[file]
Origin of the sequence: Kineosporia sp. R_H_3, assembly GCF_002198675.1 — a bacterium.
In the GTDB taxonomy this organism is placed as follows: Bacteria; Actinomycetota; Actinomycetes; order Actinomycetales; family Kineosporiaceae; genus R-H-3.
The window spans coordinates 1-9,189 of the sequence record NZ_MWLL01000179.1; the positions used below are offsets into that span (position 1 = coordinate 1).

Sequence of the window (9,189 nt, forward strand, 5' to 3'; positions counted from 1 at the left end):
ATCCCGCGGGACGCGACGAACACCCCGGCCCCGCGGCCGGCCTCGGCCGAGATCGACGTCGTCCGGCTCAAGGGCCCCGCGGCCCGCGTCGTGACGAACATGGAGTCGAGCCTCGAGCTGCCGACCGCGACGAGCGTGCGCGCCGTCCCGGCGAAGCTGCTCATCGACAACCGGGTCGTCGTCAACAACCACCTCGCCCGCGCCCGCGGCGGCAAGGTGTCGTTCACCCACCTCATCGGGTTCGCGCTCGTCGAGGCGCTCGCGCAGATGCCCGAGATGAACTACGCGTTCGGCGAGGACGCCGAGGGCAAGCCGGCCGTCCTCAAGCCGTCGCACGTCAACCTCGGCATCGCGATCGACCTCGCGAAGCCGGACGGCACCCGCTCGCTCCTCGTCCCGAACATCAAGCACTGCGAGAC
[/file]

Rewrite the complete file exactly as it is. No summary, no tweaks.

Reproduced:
Origin of the sequence: Kineosporia sp. R_H_3, assembly GCF_002198675.1 — a bacterium.
In the GTDB taxonomy this organism is placed as follows: Bacteria; Actinomycetota; Actinomycetes; order Actinomycetales; family Kineosporiaceae; genus R-H-3.
The window spans coordinates 1-9,189 of the sequence record NZ_MWLL01000179.1; the positions used below are offsets into that span (position 1 = coordinate 1).

Sequence of the window (9,189 nt, forward strand, 5' to 3'; positions counted from 1 at the left end):
ATCCCGCGGGACGCGACGAACACCCCGGCCCCGCGGCCGGCCTCGGCCGAGATCGACGTCGTCCGGCTCAAGGGCCCCGCGGCCCGCGTCGTGACGAACATGGAGTCGAGCCTCGAGCTGCCGACCGCGACGAGCGTGCGCGCCGTCCCGGCGAAGCTGCTCATCGACAACCGGGTCGTCGTCAACAACCACCTCGCCCGCGCCCGCGGCGGCAAGGTGTCGTTCACCCACCTCATCGGGTTCGCGCTCGTCGAGGCGCTCGCGCAGATGCCCGAGATGAACTACGCGTTCGGCGAGGACGCCGAGGGCAAGCCGGCCGTCCTCAAGCCGTCGCACGTCAACCTCGGCATCGCGATCGACCTCGCGAAGCCGGACGGCACCCGCTCGCTCCTCGTCCCGAACATCAAGCACTGCGAGAC